describing curiosity at the nuclear agency about repairs at sites of Iraq's
former nuclear program. Bush cast as present evidence the contents of a
report from 1996, updated in 1998 and 1999. In those accounts, the IAEA
described the history of an Iraqi nuclear weapons program that arms
inspectors had systematically destroyed.

A White House spokesman later acknowledged that Bush "was imprecise" on his
source but stood by the crux of his charge. The spokesman said U.S.
intelligence, not the IAEA, had given Bush his information.

That, too, was garbled at best. U.S. intelligence reports had only one
scenario for an Iraqi bomb in six months to a year, premised on Iraq's
immediate acquisition of enough plutonium or enriched uranium from a foreign

"That is just about the same thing as saying that if Iraq gets a bomb, it
will have a bomb," said a U.S. intelligence analyst who covers the subject.
"We had no evidence for it."

Two debuts took place on Sept. 8: the aluminum tubes and the image of "a
mushroom cloud." A Sunday New York Times story quoted anonymous officials as
saying the "diameter, thickness and other technical specifications" of the
tubes -- precisely the grounds for skepticism among nuclear enrichment
experts -- showed that they were "intended as components of centrifuges."

No one knows when Iraq will have its weapon, the story said, but "the first
sign of a 'smoking gun,' they argue, may be a mushroom cloud."


In its initial meetings, Card's Iraq task force ordered a series of white
papers. After a general survey of Iraqi arms violations, the first of the
single-subject papers -- never published -- was "A Grave and Gathering
Danger: Saddam Hussein's Quest for Nuclear Weapons."

Wilkinson, at the time White House deputy director of communications for
planning, gathered a yard-high stack of intelligence reports and press

Wilkinson said he conferred with experts from the National Security Council
and Cheney's office. Other officials said Will Tobey and Susan Cook, working
under senior director for counterproliferation Robert Joseph, made revisions
and circulated some of the drafts. Under the standard NSC review process,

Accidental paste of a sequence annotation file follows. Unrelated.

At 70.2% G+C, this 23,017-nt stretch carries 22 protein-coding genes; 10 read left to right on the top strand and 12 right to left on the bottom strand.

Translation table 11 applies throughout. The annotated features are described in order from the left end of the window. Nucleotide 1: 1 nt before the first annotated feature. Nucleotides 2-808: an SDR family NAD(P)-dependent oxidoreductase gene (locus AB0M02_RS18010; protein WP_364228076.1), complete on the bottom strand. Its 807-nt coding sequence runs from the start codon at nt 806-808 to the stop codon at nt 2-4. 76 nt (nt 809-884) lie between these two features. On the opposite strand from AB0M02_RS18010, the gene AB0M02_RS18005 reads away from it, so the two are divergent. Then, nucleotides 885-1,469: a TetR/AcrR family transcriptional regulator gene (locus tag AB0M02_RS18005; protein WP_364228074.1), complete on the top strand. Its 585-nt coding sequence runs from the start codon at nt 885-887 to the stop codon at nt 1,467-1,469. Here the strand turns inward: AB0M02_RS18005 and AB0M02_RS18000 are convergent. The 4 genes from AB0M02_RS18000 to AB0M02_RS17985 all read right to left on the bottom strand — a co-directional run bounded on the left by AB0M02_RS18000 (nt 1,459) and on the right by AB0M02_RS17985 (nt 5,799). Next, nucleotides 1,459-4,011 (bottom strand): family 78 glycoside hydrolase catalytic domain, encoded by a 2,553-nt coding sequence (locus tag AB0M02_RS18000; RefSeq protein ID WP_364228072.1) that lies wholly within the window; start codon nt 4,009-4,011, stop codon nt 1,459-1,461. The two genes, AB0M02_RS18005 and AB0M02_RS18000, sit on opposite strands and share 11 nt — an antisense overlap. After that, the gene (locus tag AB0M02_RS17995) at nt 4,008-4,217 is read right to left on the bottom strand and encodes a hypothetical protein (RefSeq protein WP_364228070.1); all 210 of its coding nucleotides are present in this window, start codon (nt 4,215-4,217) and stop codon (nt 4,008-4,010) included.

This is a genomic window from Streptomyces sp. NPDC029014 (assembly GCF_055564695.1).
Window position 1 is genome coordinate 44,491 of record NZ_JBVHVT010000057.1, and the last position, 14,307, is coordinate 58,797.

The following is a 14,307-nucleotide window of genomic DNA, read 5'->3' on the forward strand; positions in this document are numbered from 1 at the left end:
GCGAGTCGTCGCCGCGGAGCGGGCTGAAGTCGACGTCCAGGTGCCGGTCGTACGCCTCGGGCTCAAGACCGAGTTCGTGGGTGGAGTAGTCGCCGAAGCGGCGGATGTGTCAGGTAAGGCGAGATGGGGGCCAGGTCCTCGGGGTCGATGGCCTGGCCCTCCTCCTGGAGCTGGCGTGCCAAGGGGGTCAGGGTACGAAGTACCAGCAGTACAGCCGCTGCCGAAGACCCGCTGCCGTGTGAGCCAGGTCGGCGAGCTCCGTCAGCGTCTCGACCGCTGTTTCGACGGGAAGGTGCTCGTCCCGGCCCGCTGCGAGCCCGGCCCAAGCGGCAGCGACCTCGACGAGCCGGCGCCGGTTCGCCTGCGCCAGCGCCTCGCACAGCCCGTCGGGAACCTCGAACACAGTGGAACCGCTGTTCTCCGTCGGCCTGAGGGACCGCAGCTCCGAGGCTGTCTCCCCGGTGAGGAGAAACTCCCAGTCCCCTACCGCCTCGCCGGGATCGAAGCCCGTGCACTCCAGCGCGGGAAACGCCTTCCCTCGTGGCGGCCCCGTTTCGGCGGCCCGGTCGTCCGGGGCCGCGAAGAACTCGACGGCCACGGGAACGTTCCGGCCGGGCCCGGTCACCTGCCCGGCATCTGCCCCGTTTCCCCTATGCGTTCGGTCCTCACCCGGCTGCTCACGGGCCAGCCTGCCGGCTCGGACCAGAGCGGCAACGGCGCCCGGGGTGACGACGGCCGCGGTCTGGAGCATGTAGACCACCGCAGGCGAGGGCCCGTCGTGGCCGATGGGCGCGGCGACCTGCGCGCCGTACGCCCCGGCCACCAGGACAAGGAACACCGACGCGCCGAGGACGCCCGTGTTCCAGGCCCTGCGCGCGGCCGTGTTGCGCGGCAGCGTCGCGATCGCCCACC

they checked the facts.

In its later stages, the draft white paper coincided with production of a
National Intelligence Estimate and its unclassified summary. But the WHIG,
according to three officials who followed the white paper's progress, wanted
gripping images and stories not available in the hedged and austere language
of intelligence.


Hussein was known to have met with some weapons physicists, and praised them
as "nuclear mujaheddin." But the CIA had "reasonably good intelligence in
terms of the general activities and whereabouts" of those scientists, said
another analyst with the relevant clearances, and knew they had generally
not reassembled into working groups. In a report to Congress in 2001, the
agency could conclude only that some of the scientists "probably" had
"continued at least low-level theoretical R&D [research and development]
associated with its nuclear program."

Analysts knew Iraq had tried recently to buy magnets, high-speed balancing
machines, machine tools and other equipment that had some potential for use
in uranium enrichment, though no less for conventional industry. Even
assuming the intention, the parts could not all be made to fit a coherent
centrifuge model. The estimate acknowledged that "we lack specific
information on many key aspects" of the program, and analysts presumed they
were seeing only the tip of the iceberg.

'He Made a Name'

According to outside scientists and intelligence officials, the most
important factor in the CIA's nuclear judgment was Iraq's attempt to buy
high-strength aluminum tubes. The tubes were the core evidence for a
centrifuge program tied to building a nuclear bomb. Even circumstantially,
the CIA reported no indication of uranium enrichment using anything but

That interpretation of the tubes was a victory for the man named Joe, who
made the issue his personal crusade. He worked in the gas centrifuge program
at Oak Ridge National Laboratory in the early 1980s. He is not, associates
said, a nuclear physicist, but an engineer whose work involved the platform
upon which centrifuges were mounted.

At some point he joined the CIA. By the end of the 1990s, according to
people who know him casually, he worked in export controls.

Joe played an important role in discovering Iraq's plans to buy aluminum
tubes from China in 2000, with an Australian intermediary. U.N. sanctions
forbade Iraq to buy anything with potential military applications, and
members of the Nuclear Suppliers Group, a voluntary alliance, include some
forms of aluminum tubing on their list of equipment that could be used for
uranium enrichment.

Joe saw the tubes as centrifuge rotors that could be used to process uranium
into weapons grade material. In a gas centrifuge, the rotor is a thin-walled